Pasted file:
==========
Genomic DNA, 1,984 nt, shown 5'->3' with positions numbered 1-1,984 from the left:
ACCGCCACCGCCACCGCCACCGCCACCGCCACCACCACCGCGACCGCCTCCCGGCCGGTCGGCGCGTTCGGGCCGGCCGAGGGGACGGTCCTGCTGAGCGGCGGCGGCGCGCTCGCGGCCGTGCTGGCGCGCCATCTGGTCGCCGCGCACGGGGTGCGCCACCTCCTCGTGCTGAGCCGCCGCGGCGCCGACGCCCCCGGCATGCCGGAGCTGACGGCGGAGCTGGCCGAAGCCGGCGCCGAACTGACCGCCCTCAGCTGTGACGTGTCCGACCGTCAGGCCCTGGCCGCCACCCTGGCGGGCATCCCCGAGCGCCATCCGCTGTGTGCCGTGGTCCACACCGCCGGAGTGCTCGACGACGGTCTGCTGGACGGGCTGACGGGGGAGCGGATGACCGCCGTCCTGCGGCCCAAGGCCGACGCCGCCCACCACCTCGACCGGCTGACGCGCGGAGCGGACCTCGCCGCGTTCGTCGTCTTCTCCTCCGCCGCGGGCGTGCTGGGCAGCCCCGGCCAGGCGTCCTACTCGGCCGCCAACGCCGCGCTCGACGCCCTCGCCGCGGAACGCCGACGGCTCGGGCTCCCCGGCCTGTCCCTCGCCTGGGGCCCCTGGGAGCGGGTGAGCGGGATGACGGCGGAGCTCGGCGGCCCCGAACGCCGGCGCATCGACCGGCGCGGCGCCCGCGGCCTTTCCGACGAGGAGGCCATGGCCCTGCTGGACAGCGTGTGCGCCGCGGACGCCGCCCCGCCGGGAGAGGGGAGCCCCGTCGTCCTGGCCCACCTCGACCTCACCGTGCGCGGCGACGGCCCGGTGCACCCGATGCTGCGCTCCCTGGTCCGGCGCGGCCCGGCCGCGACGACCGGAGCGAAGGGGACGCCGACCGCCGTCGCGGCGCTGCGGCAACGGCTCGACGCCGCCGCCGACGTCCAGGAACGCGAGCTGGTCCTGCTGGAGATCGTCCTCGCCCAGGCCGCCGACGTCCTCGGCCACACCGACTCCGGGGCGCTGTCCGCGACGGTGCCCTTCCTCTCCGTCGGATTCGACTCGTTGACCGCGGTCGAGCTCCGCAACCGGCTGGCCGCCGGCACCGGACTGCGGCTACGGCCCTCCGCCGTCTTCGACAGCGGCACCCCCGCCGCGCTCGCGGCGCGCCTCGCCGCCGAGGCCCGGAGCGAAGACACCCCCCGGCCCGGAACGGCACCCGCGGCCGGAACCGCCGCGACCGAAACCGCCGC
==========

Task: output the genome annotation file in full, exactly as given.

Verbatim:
Genomic DNA, 1,984 nt, shown 5'->3' with positions numbered 1-1,984 from the left:
ACCGCCACCGCCACCGCCACCGCCACCGCCACCACCACCGCGACCGCCTCCCGGCCGGTCGGCGCGTTCGGGCCGGCCGAGGGGACGGTCCTGCTGAGCGGCGGCGGCGCGCTCGCGGCCGTGCTGGCGCGCCATCTGGTCGCCGCGCACGGGGTGCGCCACCTCCTCGTGCTGAGCCGCCGCGGCGCCGACGCCCCCGGCATGCCGGAGCTGACGGCGGAGCTGGCCGAAGCCGGCGCCGAACTGACCGCCCTCAGCTGTGACGTGTCCGACCGTCAGGCCCTGGCCGCCACCCTGGCGGGCATCCCCGAGCGCCATCCGCTGTGTGCCGTGGTCCACACCGCCGGAGTGCTCGACGACGGTCTGCTGGACGGGCTGACGGGGGAGCGGATGACCGCCGTCCTGCGGCCCAAGGCCGACGCCGCCCACCACCTCGACCGGCTGACGCGCGGAGCGGACCTCGCCGCGTTCGTCGTCTTCTCCTCCGCCGCGGGCGTGCTGGGCAGCCCCGGCCAGGCGTCCTACTCGGCCGCCAACGCCGCGCTCGACGCCCTCGCCGCGGAACGCCGACGGCTCGGGCTCCCCGGCCTGTCCCTCGCCTGGGGCCCCTGGGAGCGGGTGAGCGGGATGACGGCGGAGCTCGGCGGCCCCGAACGCCGGCGCATCGACCGGCGCGGCGCCCGCGGCCTTTCCGACGAGGAGGCCATGGCCCTGCTGGACAGCGTGTGCGCCGCGGACGCCGCCCCGCCGGGAGAGGGGAGCCCCGTCGTCCTGGCCCACCTCGACCTCACCGTGCGCGGCGACGGCCCGGTGCACCCGATGCTGCGCTCCCTGGTCCGGCGCGGCCCGGCCGCGACGACCGGAGCGAAGGGGACGCCGACCGCCGTCGCGGCGCTGCGGCAACGGCTCGACGCCGCCGCCGACGTCCAGGAACGCGAGCTGGTCCTGCTGGAGATCGTCCTCGCCCAGGCCGCCGACGTCCTCGGCCACACCGACTCCGGGGCGCTGTCCGCGACGGTGCCCTTCCTCTCCGTCGGATTCGACTCGTTGACCGCGGTCGAGCTCCGCAACCGGCTGGCCGCCGGCACCGGACTGCGGCTACGGCCCTCCGCCGTCTTCGACAGCGGCACCCCCGCCGCGCTCGCGGCGCGCCTCGCCGCCGAGGCCCGGAGCGAAGACACCCCCCGGCCCGGAACGGCACCCGCGGCCGGAACCGCCGCGACCGAAACCGCCGC